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King County sex ed evaluation costs $4.8 million; Found program was ineffective

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The U.S. government gave millions in federal grants to evaluate a popular comprehensive sex education curriculum developed by the county containing Seattle. While evaluators found that the program did not change student behavior, the county continues to describe it as effective.

King County’s public health office received more than $4.8 million in grants from the U.S. Department of Health and Human Services between 2015 and 2019 to evaluate the behavioral and non-behavioral outcomes of students who participated in its FLASH program versus those who did not.

As Chalkboard has previously reported, comprehensive sex education has been targeted by those who say it teaches students about sex and consent, which they say can lead to sexual activity. Proponents say it’s important to teach students everything they need to know for healthy relationships.

The evaluation, published in an academic journal in February 2021, found that the FLASH program did not have a discernible effect on the behavior of students who were taught the curriculum compared to their peers who were not.

“The program did not reduce unprotected vaginal sex or sexual initiation across the entire study population as hypothesized,” the article published in the Journal of Adolescent Health found.

The curriculum, however, did note some positive effects for some students: For students who had not been sexually active before the program, FLASH reduced rates of sex and sex without birth control and had positive effects on student thinking.

The evaluators, from a nonprofit called ETR, found FLASH “showed statistically significant gains in psychosocial outcomes, such as refusal and condom use self-efficacy, attitudes toward birth control and condoms, and perceived norms.”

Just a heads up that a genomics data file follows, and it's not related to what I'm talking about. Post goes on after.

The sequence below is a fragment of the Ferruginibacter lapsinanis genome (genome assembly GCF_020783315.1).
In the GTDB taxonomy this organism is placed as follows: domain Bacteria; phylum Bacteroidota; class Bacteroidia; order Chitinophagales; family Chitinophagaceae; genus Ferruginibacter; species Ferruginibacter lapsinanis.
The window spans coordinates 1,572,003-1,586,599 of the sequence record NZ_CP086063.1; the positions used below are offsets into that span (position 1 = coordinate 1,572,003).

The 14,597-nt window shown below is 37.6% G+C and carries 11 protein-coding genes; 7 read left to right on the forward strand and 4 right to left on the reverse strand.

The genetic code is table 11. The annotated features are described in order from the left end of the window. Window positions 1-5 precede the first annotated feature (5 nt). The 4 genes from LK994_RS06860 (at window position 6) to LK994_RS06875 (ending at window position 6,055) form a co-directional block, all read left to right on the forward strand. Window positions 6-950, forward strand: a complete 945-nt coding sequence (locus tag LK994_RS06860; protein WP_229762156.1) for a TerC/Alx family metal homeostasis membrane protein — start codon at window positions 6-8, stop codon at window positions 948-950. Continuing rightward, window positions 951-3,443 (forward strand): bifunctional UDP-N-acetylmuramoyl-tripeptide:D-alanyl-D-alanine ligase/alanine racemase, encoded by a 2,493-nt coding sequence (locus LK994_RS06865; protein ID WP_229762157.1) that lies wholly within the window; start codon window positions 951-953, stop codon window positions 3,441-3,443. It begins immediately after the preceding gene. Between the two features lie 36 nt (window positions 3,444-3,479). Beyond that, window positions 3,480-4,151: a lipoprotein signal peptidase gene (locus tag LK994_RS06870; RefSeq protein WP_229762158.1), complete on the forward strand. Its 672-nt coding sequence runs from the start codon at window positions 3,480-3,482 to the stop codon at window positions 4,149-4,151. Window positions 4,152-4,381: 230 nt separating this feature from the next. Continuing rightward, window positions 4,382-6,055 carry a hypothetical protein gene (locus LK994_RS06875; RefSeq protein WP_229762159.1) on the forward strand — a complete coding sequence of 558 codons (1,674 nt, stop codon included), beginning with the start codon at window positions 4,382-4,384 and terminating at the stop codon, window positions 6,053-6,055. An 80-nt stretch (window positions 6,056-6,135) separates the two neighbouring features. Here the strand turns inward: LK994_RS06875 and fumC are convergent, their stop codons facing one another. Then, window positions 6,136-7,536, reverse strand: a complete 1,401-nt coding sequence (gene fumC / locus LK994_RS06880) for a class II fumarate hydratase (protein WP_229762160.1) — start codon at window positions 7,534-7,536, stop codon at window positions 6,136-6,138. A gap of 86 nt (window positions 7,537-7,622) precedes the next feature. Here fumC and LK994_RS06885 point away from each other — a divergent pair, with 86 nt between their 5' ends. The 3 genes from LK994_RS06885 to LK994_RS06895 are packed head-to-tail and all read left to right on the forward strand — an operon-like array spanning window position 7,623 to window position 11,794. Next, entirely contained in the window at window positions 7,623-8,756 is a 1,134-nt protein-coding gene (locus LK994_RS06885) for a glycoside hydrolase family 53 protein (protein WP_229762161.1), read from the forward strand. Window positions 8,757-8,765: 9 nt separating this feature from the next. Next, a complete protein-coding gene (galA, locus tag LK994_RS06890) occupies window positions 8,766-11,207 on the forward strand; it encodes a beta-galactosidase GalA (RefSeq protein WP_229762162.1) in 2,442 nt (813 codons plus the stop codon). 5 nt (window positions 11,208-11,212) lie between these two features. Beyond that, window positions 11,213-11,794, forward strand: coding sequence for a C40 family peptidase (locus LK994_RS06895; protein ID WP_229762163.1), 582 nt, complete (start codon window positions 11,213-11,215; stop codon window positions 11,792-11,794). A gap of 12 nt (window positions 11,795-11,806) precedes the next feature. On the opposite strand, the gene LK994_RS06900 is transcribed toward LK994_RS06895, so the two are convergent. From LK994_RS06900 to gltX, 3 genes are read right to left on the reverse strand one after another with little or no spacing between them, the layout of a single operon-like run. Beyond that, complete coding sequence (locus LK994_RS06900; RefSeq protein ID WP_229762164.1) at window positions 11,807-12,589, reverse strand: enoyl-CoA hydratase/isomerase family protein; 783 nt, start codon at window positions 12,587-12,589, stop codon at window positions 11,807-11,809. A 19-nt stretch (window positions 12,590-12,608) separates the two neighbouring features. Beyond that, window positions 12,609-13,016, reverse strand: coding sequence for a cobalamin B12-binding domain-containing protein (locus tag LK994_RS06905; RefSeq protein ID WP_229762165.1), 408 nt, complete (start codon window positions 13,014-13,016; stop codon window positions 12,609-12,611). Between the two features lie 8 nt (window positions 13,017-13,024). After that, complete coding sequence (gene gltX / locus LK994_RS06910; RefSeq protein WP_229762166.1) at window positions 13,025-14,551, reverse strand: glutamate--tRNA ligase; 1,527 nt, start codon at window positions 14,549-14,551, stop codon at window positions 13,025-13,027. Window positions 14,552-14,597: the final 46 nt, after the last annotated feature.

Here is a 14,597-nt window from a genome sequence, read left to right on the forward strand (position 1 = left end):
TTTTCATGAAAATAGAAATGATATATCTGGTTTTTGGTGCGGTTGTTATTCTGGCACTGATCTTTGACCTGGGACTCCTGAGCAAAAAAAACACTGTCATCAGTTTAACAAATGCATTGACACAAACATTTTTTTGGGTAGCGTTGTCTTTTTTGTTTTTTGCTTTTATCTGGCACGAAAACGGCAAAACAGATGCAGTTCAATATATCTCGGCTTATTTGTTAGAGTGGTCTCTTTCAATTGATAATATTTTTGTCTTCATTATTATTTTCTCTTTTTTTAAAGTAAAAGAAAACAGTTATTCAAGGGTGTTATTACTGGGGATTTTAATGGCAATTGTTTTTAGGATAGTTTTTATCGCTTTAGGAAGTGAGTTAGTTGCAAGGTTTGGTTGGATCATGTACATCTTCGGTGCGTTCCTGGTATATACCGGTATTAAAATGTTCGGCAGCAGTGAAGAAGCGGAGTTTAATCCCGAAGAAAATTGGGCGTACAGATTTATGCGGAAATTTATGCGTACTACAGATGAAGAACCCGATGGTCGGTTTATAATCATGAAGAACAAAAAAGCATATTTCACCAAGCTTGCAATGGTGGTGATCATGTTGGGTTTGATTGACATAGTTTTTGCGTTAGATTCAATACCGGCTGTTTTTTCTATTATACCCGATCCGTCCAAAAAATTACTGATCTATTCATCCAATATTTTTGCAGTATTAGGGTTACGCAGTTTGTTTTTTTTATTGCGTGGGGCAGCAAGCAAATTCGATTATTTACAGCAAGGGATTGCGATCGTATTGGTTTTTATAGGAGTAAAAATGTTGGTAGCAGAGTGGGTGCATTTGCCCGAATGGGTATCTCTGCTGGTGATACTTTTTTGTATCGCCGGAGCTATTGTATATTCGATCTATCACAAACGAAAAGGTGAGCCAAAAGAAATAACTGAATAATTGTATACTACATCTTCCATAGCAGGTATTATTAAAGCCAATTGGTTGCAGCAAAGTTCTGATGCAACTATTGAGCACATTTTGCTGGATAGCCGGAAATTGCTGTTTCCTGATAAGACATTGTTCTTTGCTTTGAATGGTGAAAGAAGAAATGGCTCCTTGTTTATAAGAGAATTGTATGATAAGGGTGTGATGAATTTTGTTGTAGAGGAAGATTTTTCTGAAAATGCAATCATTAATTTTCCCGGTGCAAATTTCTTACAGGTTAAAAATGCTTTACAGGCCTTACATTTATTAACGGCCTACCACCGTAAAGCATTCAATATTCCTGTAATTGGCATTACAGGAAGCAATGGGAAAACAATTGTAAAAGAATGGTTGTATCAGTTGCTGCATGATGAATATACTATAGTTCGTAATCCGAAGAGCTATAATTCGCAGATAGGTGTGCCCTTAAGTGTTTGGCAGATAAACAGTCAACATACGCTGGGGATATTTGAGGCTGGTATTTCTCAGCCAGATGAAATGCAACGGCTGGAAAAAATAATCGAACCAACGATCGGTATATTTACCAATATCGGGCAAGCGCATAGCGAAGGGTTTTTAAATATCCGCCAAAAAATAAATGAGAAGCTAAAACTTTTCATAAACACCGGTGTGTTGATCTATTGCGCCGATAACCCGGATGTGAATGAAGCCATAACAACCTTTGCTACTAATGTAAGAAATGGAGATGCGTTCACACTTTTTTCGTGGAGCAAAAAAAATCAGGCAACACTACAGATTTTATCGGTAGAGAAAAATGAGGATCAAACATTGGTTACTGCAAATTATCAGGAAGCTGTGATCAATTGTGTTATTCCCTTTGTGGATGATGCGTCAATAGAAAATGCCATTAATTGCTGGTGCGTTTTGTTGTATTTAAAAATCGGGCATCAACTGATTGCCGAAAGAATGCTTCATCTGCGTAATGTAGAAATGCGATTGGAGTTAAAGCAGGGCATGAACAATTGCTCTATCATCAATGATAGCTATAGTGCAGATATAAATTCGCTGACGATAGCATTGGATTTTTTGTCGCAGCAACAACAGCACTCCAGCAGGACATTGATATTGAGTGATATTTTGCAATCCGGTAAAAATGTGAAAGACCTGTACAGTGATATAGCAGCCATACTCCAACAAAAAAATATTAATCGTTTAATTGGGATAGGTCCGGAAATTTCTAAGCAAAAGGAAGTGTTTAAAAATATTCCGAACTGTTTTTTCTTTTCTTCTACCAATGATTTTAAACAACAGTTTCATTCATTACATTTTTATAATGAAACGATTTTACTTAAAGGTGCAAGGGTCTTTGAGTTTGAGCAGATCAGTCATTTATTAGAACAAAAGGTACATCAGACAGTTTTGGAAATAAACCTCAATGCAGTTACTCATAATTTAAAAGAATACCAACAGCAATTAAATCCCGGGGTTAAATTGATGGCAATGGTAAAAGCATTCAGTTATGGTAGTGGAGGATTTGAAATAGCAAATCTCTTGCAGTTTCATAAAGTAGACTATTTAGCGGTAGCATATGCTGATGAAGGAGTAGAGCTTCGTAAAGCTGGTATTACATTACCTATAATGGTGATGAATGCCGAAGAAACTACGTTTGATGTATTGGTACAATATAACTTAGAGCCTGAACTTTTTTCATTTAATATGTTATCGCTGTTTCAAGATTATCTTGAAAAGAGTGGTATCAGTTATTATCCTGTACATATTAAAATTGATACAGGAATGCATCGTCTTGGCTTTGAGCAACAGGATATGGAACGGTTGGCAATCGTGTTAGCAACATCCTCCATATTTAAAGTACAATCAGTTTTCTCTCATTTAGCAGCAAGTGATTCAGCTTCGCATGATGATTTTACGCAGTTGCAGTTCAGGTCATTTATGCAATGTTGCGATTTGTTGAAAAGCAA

FLASH is intended to address student behaviors and attitudes, according to the evaluators.

“The primary strategy used in the FLASH curriculum for preventing teen pregnancy, sexually transmitted diseases (STDs), and sexual violence is to address student behaviors and attitudes,” according to an evaluation abstract prepared for the Office of Adolescent Health, dated 2017.

“To this end, FLASH uses a harm reduction and behavior change framework, implements best practices as outlined in the research on effective programs, addresses risk and protective factors for program goals, and rests on the theory of planned behavior,” the evaluation abstract continued.

On its website, King County touts the curriculum’s effectiveness.

“High School FLASH, 3rd edition has been rigorously evaluated and found to be an effective, proven program at reducing unintended pregnancy and STDs among teens,” King County’s website reads. “The evaluation of High School FLASH was funded by the U.S. Department of Health and Human Services, and was conducted by ETR Associates, an independent outside evaluator.”

The Department of Health and Human Services provided the grant to King County to evaluate the program as part of the Teenage Pregnancy Prevention (TPP) program which gives grants to public and private entities.

The goal of the program is to “replicate effective teen pregnancy prevention program models that have been shown to be effective through rigorous evaluation” and “develop and test additional models and innovative strategies to prevent teen pregnancy through research and demonstration projects.”

The TPP program costs taxpayers almost $88 million in 2022, down from over $94 million in 2019. Since 2008, the TPP program has cost almost $1 billion.

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